Due to a combination of drought and record heat, 2012 saw one of the most destructive wildfire seasons on record, with 9.3 million acres going up in flames, the third-highest since 1960.
Over the shorter-term, firefighters battling the blaze may face more extreme heat through midweek, when temperatures may moderate slightly. Monthly and all-time temperature records have already been set across the West, including a high temperature of a scorching 129°F at Death Valley, Calif., on Sunday. That tied the all-time U.S. record for the highest temperature on record for the month of June, and came close to tying the record for the world’s hottest temperature, which is 134°F, set in Death Valley in 1913.
In Phoenix, even the overnight lows have been toasty, with an overnight low temperature of 91°F on June 30, for example, which tied the record-high minimum temperature for the date.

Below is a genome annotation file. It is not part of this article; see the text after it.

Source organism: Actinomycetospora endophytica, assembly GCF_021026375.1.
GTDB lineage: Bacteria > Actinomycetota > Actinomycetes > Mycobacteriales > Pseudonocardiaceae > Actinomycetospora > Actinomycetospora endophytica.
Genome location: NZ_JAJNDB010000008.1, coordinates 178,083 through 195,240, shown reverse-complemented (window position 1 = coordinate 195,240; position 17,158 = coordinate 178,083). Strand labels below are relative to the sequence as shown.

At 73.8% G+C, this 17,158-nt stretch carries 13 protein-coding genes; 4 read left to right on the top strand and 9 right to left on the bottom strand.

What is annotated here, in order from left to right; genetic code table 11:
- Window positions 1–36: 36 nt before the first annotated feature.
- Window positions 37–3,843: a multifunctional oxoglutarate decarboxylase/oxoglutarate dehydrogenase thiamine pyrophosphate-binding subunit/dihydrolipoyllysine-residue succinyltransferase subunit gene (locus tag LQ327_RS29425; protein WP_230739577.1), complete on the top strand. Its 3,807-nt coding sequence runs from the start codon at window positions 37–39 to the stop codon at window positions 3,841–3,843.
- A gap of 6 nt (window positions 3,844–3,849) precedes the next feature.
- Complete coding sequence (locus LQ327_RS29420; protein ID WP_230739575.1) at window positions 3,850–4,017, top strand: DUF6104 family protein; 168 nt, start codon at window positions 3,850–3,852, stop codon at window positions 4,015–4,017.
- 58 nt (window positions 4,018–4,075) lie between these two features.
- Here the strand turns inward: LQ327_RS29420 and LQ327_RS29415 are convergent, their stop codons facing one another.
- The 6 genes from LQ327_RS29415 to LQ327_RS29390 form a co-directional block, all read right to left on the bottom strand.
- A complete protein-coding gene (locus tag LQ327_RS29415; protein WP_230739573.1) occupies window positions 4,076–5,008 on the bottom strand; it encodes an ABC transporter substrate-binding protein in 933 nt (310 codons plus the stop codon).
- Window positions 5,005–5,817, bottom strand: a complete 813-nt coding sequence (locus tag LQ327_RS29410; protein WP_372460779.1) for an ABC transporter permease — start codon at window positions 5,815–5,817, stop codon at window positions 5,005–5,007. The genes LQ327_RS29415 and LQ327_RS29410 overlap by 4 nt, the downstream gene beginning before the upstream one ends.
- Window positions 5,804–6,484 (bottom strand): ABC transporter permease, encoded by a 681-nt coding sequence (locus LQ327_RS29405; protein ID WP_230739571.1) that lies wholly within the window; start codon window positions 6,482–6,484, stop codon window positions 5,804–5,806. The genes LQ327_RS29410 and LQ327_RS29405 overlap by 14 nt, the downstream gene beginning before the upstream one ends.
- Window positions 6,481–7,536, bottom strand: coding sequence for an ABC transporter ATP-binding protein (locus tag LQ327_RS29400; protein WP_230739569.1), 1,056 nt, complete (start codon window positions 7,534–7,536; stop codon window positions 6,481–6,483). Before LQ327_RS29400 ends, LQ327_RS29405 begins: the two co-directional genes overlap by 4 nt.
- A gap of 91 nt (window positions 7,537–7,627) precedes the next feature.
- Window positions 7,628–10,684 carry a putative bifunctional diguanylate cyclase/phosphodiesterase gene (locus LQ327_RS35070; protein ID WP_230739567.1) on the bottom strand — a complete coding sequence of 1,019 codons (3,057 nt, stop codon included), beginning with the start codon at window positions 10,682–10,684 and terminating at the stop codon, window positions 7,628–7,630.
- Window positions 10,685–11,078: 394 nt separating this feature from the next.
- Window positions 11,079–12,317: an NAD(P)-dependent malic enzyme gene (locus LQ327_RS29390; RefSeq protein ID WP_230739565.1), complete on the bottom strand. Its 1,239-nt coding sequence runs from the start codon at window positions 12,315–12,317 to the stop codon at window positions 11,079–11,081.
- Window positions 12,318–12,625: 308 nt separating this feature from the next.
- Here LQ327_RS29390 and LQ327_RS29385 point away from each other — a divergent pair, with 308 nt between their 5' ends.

While individual heat waves have ties to short-term natural weather variability, increasingly common and intense heat waves are one of the most well-understood consequences of manmade global warming, since as global average surface temperatures increase, the probability of extreme heat events increases by a greater amount.
The heat this week poses a formidable obstacle for firefighters, since it affects wildfire behavior as well as human health. Heat is the No.1 weather-related killer in the U.S., according to the National Weather Service.